Currently viewing the category: "Crane Fly"

Subject:  Japanese Crane Fly?
Geographic location of the bug:  Wakayama, Japan
Date: 07/28/2021
Time: 05:46 PM EDT
Your letter to the bugman:  Looked like a wasp at first but then Google took me to your site and I think it’s very close to a crane fly you posted. It was sitting on my car at 35 degrees on July 27, 2021
How you want your letter signed:  Dirk

Crane Fly

Dear Dirk,
Your Crane Fly looks like an old posting from our archives that was identified as
Ctenophora ishiharai, and we located this FlickR posting that is identified as Ctenophora nohirae.  We believe the latter is a closer match.

Wow, thanks a lot!
Much appreciated.

Subject:  Found in a creek water fall???
Geographic location of the bug:  Folsom, California (summer)r
Date: 06/18/2021
Time: 04:43 PM EDT
Your letter to the bugman:  OMG! Founds this in a creek while camping in Folsom and it looks like some horror movie leech! Please know what thos is s I I can breath easy and be able to go back in the water here.
How you want your letter signed:  Sicerly, Michael Del Carlo

Leather Jacket

Dear Michael,
This sure looks to us like the larva of a Crane Fly in the family Tipulidae, and you can compare your individual to images posted to Trout Nut, an anglers’ website.  Here is a BugGuide image.  We first read the common name Leather Jacket for Crane Fly larvae in Insects of the Los Angeles Basin by Charles Hogue.  Though it somewhat resembles the “graboids” from Tremors (see Monster Legacy) we assure you the Crane Fly larva is perfectly harmless.

Subject:  What is this grub?
Geographic location of the bug:  Mill Creek, Washington
Date: 11/05/2019
Time: 12:49 PM EDT
Your letter to the bugman:  Hello,
I have come across this little guy multiple times over the years when in the yard weeding and am curious what it is.  Any info would be appreciated.
How you want your letter signed:  Kristen

Leather Jacket

Dear Kristen,
We believe you have encountered the larva of a Crane Fly like the ones pictured on BugGuide and again on BugGuide and you may read about them on the Missouri Department of Conservation site.  Charles Hogue in his book Insects of the Los Angeles Basin calls Crane Fly larvae Leather Jackets because of their “thick dark skin.”  Capital Regional District uses the name Leatherjacket.

Thank you so much for satisfying my curiosity.  I appreciate you taking the time to email me back.

Subject:  Crane Fly?
Geographic location of the bug:  Plymouth Meeting Pa
Date: 05/08/2019
Time: 01:39 PM EDT
Your letter to the bugman:  Is this a crane fly?  If so what kind of crane fly is this? Are they agricultural pests?  They were found mating on my aronia.
How you want your letter signed:  Concerned Gardener

Mating Tiger Craneflies

Dear Concerned Gardener,
We believe these are mating Tiger Crane Flies in the genus
Nephrotoma, which is pictured on BugGuide.  According to the Crane Flies of Pennsylvania:  “Although individual adults have a relatively short life span of 10 to 15 days, the flight period for each species can last from 25-30 days. The main functions of the adult stage are mating and egg-laying. Feeding is less important, and probably water is the most pressing need.”  That said, adults are benign for the gardener, except that they provide food for insect eating birds and other predators that often benefit the garden.  The larvae are probably a greater concern since they feed, but according to the Crane Flies of Pennsylvania:  “The larvae are found in a wide variety of habitats, varying from strictly aquatic to terrestrial, even relatively dry soil. Their habitats include fresh water in fast-flowing streams, marshes, springs, meadows, seeps, tree holes, algal growth or mosses on rock faces near water, organic mud and decaying vegetable debris along the shores of streams and ponds, accumulated decomposed leaves and rotting wood on the forest floor, and occasionally soil in lawn and pastures. … Larvae are the growth stage and the majority of crane fly larvae are scavengers feeding on decomposing plant material and the associated microorganisms. Larvae of some aquatic species are predators on other small invertebrates, and several are herbivores on algae, moss or herbaceous plants.”   There are also many nice images of Tiger Crane Flies on iNaturalist.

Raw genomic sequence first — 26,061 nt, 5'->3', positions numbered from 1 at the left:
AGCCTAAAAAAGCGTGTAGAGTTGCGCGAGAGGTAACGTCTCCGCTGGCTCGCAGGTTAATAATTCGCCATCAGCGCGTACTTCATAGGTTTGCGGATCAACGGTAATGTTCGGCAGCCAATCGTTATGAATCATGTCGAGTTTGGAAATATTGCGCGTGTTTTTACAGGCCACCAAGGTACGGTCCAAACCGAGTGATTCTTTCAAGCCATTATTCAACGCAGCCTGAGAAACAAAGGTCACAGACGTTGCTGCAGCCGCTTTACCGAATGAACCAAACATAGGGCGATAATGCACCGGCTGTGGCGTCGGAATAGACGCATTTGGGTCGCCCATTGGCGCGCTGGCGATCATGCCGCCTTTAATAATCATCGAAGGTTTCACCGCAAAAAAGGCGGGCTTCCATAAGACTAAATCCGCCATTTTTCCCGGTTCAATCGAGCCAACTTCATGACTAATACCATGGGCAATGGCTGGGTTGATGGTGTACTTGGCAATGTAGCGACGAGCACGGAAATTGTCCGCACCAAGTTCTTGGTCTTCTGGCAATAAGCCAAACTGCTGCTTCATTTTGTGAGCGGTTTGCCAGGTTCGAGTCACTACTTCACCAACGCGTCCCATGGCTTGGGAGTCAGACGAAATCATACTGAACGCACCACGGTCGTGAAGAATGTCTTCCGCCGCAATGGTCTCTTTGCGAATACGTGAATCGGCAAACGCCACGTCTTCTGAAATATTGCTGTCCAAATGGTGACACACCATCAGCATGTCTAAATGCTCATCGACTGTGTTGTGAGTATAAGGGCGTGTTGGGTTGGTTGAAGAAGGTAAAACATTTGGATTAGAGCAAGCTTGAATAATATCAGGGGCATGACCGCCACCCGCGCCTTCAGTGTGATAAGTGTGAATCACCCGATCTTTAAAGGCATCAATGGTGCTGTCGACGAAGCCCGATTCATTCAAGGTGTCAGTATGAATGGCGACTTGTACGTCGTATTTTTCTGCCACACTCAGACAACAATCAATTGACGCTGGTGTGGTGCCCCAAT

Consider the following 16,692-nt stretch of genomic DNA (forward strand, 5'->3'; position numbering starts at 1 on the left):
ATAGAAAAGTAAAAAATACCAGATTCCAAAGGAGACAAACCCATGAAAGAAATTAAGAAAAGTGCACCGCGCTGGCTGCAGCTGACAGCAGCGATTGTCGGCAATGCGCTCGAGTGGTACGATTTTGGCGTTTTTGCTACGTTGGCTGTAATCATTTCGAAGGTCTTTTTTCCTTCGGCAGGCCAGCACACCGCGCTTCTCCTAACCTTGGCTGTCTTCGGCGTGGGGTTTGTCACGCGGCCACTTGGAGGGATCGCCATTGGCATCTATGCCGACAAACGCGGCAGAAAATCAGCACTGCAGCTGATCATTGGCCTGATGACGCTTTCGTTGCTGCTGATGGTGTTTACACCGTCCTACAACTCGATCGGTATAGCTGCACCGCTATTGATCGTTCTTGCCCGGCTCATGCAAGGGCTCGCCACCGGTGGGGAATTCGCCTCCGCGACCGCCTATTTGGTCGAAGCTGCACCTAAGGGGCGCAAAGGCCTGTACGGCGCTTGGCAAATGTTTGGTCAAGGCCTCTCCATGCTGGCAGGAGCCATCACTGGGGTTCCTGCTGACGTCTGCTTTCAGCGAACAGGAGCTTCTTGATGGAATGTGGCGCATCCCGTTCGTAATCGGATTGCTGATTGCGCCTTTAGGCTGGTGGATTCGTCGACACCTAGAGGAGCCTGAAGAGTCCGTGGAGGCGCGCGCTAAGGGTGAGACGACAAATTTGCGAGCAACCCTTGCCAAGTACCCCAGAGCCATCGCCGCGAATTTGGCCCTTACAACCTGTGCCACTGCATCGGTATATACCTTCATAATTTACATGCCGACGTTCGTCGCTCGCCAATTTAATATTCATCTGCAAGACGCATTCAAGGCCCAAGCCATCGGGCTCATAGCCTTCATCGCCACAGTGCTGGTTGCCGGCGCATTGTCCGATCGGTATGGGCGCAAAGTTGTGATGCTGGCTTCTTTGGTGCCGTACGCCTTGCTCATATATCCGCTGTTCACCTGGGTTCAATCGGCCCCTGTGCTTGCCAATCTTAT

Mating Tiger Crane Flies

Subject:  A request for aid in the identification of an insect
Geographic location of the bug:  My position coordinates: Lat=39.1816° Lon=-78.1259°
Date: 05/02/2019
Time: 02:02 AM EDT
Your letter to the bugman:  I found this little fluttering fellow while working late this eve. Seem quite keen to the new led lighting system we installed.
I’m a bit of a softy for littler lifeforms, and this one kept me company while I was drudging away. I had originally assumed it to be just another Tipulidae, but as the conversations between us grew more personal, I noted that the proboscis area seemed a bit more blunted than other Crane flys I’ve know.
So, I thought I would ask an expert, in hopes I wasn’t just being shallow and crass to this evening’s guest.
Unfortunately, flash photography seems to be limit to the intrusion that the little Floaty-Floaty would endure. Alas, off to find a better host…How you want your letter signed:  Joe

Crane Fly

Dear Joe,
Thanks so much for your highly entertaining query.  Despite your doubts, this is a Crane Fly.


Subject:  New mosquitos in vegas?
Geographic location of the bug:  North Las Vegas, NV
Date: 03/31/2019
Time: 02:13 AM EDT
Your letter to the bugman:  Seen a handful of these over the last couple weeks.
How you want your letter signed:  JB

Crane Fly

Dear JB,
This is a harmless Crane Fly, not a Mosquito.  Crane Flies are often called “Mosquito Hawks” though they do not prey upon Mosquitoes.  The wet winter weather may be contributing to larger numbers of spring Crane Flies this year.